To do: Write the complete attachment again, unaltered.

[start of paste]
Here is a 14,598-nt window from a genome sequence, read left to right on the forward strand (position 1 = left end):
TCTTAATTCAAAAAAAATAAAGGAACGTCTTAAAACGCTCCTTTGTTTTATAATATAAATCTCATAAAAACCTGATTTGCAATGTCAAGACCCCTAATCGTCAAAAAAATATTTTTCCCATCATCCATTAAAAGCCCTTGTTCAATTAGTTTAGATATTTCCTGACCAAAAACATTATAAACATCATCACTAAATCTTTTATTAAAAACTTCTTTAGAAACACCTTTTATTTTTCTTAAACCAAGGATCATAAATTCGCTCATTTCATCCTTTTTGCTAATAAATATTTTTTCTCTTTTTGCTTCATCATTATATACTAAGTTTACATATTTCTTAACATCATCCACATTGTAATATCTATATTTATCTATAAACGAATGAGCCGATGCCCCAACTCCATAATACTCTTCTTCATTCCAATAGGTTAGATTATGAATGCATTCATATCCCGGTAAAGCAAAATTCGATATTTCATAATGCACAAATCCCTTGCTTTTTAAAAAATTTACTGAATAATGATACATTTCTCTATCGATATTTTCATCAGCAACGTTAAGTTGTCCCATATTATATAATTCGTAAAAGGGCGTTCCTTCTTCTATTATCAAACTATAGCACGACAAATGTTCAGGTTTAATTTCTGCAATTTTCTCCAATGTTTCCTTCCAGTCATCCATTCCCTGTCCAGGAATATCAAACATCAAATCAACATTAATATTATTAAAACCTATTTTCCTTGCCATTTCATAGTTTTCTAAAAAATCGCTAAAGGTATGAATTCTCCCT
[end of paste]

Here is a 14,598-nt window from a genome sequence, read left to right on the forward strand (position 1 = left end):
TCTTAATTCAAAAAAAATAAAGGAACGTCTTAAAACGCTCCTTTGTTTTATAATATAAATCTCATAAAAACCTGATTTGCAATGTCAAGACCCCTAATCGTCAAAAAAATATTTTTCCCATCATCCATTAAAAGCCCTTGTTCAATTAGTTTAGATATTTCCTGACCAAAAACATTATAAACATCATCACTAAATCTTTTATTAAAAACTTCTTTAGAAACACCTTTTATTTTTCTTAAACCAAGGATCATAAATTCGCTCATTTCATCCTTTTTGCTAATAAATATTTTTTCTCTTTTTGCTTCATCATTATATACTAAGTTTACATATTTCTTAACATCATCCACATTGTAATATCTATATTTATCTATAAACGAATGAGCCGATGCCCCAACTCCATAATACTCTTCTTCATTCCAATAGGTTAGATTATGAATGCATTCATATCCCGGTAAAGCAAAATTCGATATTTCATAATGCACAAATCCCTTGCTTTTTAAAAAATTTACTGAATAATGATACATTTCTCTATCGATATTTTCATCAGCAACGTTAAGTTGTCCCATATTATATAATTCGTAAAAGGGCGTTCCTTCTTCTATTATCAAACTATAGCACGACAAATGTTCAGGTTTAATTTCTGCAATTTTCTCCAATGTTTCCTTCCAGTCATCCATTCCCTGTCCAGGAATATCAAACATCAAATCAACATTAATATTATTAAAACCTATTTTCCTTGCCATTTCATAGTTTTCTAAAAAATCGCTAAAGGTATGAATTCTCCCT